There is a misconception about anti-depressants. People that are stressed out and suffering anxiety go to doctors and the doctors put them on anti-depressants. But they aren’t depressed so they don’t take them. They struggle through it. Don’t. Anti-depressants are anti-anxiety medications. Take them as a precautionary measure to ensure you don’t become so overwhelmed that you become depressed. Say your mood is a scale of one to ten. It is much easier for drugs to kick in and bring your mood up when you start at three than if you start at a rock-bottom zero.

I took the day off after my hospital visit, and two days later- even though the tears had subsided- I just knew I wasn’t going to be much help to my employers. I went to see one of my managers who told me to take more time off. Please, if you feel like you need a break, TAKE IT. It is more harmful to you if you continue working at a substandard level, because you then add the guilt of that. You know how your friends say “I wish you had have told me, I would have helped!”? Your employers- if they are human- should feel the same.

Let me explain how I felt. I googled, I read and I downloaded. I found so much info and had that good old Oprah “AH!” moments when I read these. Hopefully they will help you know that you are not alone, and your extreme tiredness and lack of care for the house are actual symptoms, and not you just being lazy.

(Taken from the Black Dog website)

SEVERE CONTINUOUS TIREDNESS. This is a very common symptom in depression, so that you feel tired and exhausted all the time.  Even if you sleep, you may wake up feeling as if you have not slept at all. All I wanted to do was stay in bed and rest. School starting term after the Easter break was even more difficult than usual.

INABILITY TO FEEL EMOTION. For many people, this is the most worrying symptom before they realise they are actually suffering from depressive illness.  You may find you cannot feel any of the normal positive emotions in life, so that you do not feel any pleasure or interest in the things you used to like and do. For me, the lack of interest in socialising and the inability to enjoy or be affected by music was a huge giveaway.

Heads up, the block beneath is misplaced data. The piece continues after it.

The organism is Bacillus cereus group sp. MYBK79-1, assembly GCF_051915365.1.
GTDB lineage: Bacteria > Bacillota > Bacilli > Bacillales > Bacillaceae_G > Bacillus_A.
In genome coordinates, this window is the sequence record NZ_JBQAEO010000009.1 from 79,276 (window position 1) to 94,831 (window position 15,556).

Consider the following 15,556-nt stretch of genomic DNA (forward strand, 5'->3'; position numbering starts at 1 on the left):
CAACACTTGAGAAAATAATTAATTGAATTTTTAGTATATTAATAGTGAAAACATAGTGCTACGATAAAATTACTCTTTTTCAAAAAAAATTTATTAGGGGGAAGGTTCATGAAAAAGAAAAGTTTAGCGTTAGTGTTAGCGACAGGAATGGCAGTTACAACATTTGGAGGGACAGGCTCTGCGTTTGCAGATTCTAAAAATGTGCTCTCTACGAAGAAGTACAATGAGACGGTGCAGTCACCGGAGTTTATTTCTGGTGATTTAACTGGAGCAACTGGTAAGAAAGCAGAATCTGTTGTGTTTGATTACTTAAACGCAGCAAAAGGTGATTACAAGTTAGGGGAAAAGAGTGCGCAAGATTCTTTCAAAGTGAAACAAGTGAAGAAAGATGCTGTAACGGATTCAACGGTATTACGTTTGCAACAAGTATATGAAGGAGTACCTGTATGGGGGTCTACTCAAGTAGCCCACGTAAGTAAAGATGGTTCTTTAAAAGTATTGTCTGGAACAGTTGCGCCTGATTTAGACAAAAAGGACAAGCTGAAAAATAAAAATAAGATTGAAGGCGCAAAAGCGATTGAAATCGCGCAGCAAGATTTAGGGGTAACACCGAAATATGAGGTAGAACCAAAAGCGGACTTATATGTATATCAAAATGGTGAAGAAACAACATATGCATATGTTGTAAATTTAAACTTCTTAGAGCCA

SADNESS OR UNHAPPINESS. Many people are very puzzled that they have these feelings, when they can see logically that they have many good things in their life and in their relationships.

TROUBLE THINKING AND REMEMBERING. This is almost an inevitable symptom in everybody with depressive illness.  You may find that you are more absent-minded than usual.people find that they have trouble with their work, as they cannot deal with the information they need to handle at work.  Things may get to the stage where you cannot read magazines or books, as you very quickly lose track of what you have already read.

This one was a huge factor for me. I cannot actually function doing two things at once. If I am concentrating on something, I can NOT process someone talking to me. It throws me off both tasks. I can’t put an order in or read a docket if someone is talking to me. Thankfully, I know- and it is proven- that this disappears once the depression has passed.

REDUCED ABILITY TO COPE. Depression makes everything ten times, or a hundred times, the effort it used to be.  Accordingly, people with depression very quickly find they cannot cope with their previous duties and responsibilities. Depression makes everything too much of an effort, and the exhausted feeling that people have during depression makes this worse. Things can be done, but with almost superhuman effort at times, like trying to function with a broken leg.

INABILITY TO ENJOY THINGS:  depression takes away the enjoyment of the normal activities of life, so that things you used to enjoy or have a great interest in will  no longer appeal to you.  You may find you have given up your previous hobbies or pastimes, and feel that there is absolutely nothing in life you could think of doing which would be enjoyable.

For me, this is running. I MISS running. I am trying to train for a half marathon in July. I was up to 15km, but in the last two weeks I have accumulated an entire 1km in the running shoes.

AVOIDING FRIENDS. Many people with depression find everything such an effort, that they wish to avoid contact even with their friends.  You may find that you do not return telephone calls, emails or SMS messages, or make excuses not to meet your friends. I have a few friends that can attest to the change in my social and phone habits.